Repsol’s new discovery located onshore Indonesia could surpass the Dorado offshore oil find in Australia, according to energy intelligence group Wood Mackenzie.
Namely, Repsol and partners Petronas and Moeco have recently made the largest gas find in Indonesia in eighteen years. According to Repsol, the discovery is also among the ten largest finds worldwide in the last twelve months. The KBD-2X well in South Sumatra provides preliminary estimation of at least 2 TCF of recoverable resources.
The discovery was made in the Sakakemang block in South Sumatra, where Repsol, as operator, holds a 45% working interest. Petronas owns 45% and Moeco the remaining 10% interest.
Further appraisal is required to determine the extent of the discovery and firm up resource estimates and Repsol will continue the exploratory work in the coming months with an additional planned appraisal well.
In response to Repsol’s Indonesian gas discovery, Wood Mackenzie’s Andrew Harwood, commented: “At 2 tcf, the KBD-2X discovery is the largest discovery in Indonesia since ExxonMobil discovered the Cepu oil field in 2001. It would also surpass the largest discovery in Asia Pacific in 2018, the Dorado oil discovery in Australia. In fact, KBD-2X ranks in the top five discoveries globally over the last 12 months. We also believe there’s potential for the volume estimate to increase as appraisal of the find progresses.”
It is worth noting that the Santos-operated Dorado oil discovery located offshore Australia has been described as Australia’s biggest oil discovery of the century and one of the largest oil resources ever found on the North West Shelf.
The operator intends to make a final investment decision (FID) for its Dorado oil discovery located in WA-437-P in late 2020. The upcoming drilling of the Dorado-2 and Dorado-3 wells will be instrumental in preparing for the FID in late 2020. Both wells will be drilled using the Noble Tom Prosser jack-up drilling rig.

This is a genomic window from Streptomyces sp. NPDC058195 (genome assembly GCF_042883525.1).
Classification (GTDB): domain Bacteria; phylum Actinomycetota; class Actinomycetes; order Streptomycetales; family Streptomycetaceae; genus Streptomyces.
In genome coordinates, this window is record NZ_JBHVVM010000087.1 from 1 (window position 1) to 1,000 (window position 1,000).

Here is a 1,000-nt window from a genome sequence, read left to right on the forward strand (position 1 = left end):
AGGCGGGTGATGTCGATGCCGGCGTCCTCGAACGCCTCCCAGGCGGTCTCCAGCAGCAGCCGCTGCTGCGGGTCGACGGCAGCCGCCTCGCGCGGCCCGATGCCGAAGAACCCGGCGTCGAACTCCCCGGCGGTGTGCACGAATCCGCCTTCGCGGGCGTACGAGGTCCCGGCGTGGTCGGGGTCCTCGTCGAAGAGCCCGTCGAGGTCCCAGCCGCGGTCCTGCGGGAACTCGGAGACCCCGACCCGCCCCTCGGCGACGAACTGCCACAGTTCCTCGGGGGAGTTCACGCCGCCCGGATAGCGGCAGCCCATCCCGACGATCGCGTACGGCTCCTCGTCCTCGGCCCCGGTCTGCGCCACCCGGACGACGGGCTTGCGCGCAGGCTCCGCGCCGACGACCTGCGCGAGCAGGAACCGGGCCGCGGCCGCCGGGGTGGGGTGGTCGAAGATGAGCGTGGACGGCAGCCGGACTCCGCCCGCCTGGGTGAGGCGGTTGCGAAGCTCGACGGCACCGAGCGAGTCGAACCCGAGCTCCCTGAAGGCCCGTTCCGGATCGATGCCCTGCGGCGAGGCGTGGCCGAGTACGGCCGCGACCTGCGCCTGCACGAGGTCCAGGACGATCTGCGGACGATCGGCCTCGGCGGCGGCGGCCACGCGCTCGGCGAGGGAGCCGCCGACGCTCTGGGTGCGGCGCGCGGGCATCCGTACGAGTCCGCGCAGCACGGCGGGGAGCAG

Harwood continued: “Repsol and Indonesia are likely to want to fast-track the development of the discovery. We think 2024/2025 is a realistic estimate for first production, and with a resource estimate of 2 tcf, the field could produce around 300 mmcfd for around 15 years.
“Indonesia has recently ramped up efforts to rejuvenate its oil and gas sector by reducing bureaucracy, revising fiscal terms, and opening up the level of data available. This discovery, while not a direct result of those efforts, is well timed. It’ll be up to Indonesia to capitalize on the buzz generated by this discovery to attract further investment and stimulate more activity.
“In the near- to medium- term, this discovery will partially offset declining output from other domestic fields, and reduce the reliance on LNG. Longer term, Indonesia needs to continue to attract explorers, particularly in the more difficult but potentially more prospective Eastern Indonesia basins.”
Offshore Energy Today Staff